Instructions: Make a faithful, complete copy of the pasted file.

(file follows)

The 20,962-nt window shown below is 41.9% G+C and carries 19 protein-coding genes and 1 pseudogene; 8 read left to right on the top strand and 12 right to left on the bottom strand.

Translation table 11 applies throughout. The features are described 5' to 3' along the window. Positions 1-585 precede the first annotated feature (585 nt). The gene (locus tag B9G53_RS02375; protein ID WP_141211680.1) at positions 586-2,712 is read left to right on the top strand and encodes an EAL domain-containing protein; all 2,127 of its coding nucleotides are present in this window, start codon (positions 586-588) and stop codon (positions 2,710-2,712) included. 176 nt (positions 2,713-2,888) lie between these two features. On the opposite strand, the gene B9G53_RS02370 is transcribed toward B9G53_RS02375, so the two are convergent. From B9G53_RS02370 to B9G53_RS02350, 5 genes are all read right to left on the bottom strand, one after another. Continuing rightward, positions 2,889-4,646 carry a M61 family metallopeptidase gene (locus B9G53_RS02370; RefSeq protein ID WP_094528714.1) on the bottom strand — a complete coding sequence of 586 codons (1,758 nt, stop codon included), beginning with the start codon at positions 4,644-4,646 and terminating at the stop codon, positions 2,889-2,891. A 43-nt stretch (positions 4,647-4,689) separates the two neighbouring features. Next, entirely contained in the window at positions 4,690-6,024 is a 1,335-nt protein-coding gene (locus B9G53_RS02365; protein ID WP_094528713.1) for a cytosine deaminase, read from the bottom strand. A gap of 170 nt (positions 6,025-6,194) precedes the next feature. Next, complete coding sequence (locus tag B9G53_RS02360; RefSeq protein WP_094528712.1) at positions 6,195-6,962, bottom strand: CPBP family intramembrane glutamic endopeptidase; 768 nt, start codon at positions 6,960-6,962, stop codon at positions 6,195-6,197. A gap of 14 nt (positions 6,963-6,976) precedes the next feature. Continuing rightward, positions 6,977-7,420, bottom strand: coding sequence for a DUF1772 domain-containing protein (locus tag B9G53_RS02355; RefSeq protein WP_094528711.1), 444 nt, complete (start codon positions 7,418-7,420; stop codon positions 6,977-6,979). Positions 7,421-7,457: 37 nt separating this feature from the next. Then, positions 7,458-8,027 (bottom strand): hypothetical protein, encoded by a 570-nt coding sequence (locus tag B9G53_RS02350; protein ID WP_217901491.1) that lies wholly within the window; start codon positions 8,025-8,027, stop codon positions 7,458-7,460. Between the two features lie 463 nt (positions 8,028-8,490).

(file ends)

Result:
The 20,962-nt window shown below is 41.9% G+C and carries 19 protein-coding genes and 1 pseudogene; 8 read left to right on the top strand and 12 right to left on the bottom strand.

Translation table 11 applies throughout. The features are described 5' to 3' along the window. Positions 1-585 precede the first annotated feature (585 nt). The gene (locus tag B9G53_RS02375; protein ID WP_141211680.1) at positions 586-2,712 is read left to right on the top strand and encodes an EAL domain-containing protein; all 2,127 of its coding nucleotides are present in this window, start codon (positions 586-588) and stop codon (positions 2,710-2,712) included. 176 nt (positions 2,713-2,888) lie between these two features. On the opposite strand, the gene B9G53_RS02370 is transcribed toward B9G53_RS02375, so the two are convergent. From B9G53_RS02370 to B9G53_RS02350, 5 genes are all read right to left on the bottom strand, one after another. Continuing rightward, positions 2,889-4,646 carry a M61 family metallopeptidase gene (locus B9G53_RS02370; RefSeq protein ID WP_094528714.1) on the bottom strand — a complete coding sequence of 586 codons (1,758 nt, stop codon included), beginning with the start codon at positions 4,644-4,646 and terminating at the stop codon, positions 2,889-2,891. A 43-nt stretch (positions 4,647-4,689) separates the two neighbouring features. Next, entirely contained in the window at positions 4,690-6,024 is a 1,335-nt protein-coding gene (locus B9G53_RS02365; protein ID WP_094528713.1) for a cytosine deaminase, read from the bottom strand. A gap of 170 nt (positions 6,025-6,194) precedes the next feature. Next, complete coding sequence (locus tag B9G53_RS02360; RefSeq protein WP_094528712.1) at positions 6,195-6,962, bottom strand: CPBP family intramembrane glutamic endopeptidase; 768 nt, start codon at positions 6,960-6,962, stop codon at positions 6,195-6,197. A gap of 14 nt (positions 6,963-6,976) precedes the next feature. Continuing rightward, positions 6,977-7,420, bottom strand: coding sequence for a DUF1772 domain-containing protein (locus tag B9G53_RS02355; RefSeq protein WP_094528711.1), 444 nt, complete (start codon positions 7,418-7,420; stop codon positions 6,977-6,979). Positions 7,421-7,457: 37 nt separating this feature from the next. Then, positions 7,458-8,027 (bottom strand): hypothetical protein, encoded by a 570-nt coding sequence (locus tag B9G53_RS02350; protein ID WP_217901491.1) that lies wholly within the window; start codon positions 8,025-8,027, stop codon positions 7,458-7,460. Between the two features lie 463 nt (positions 8,028-8,490).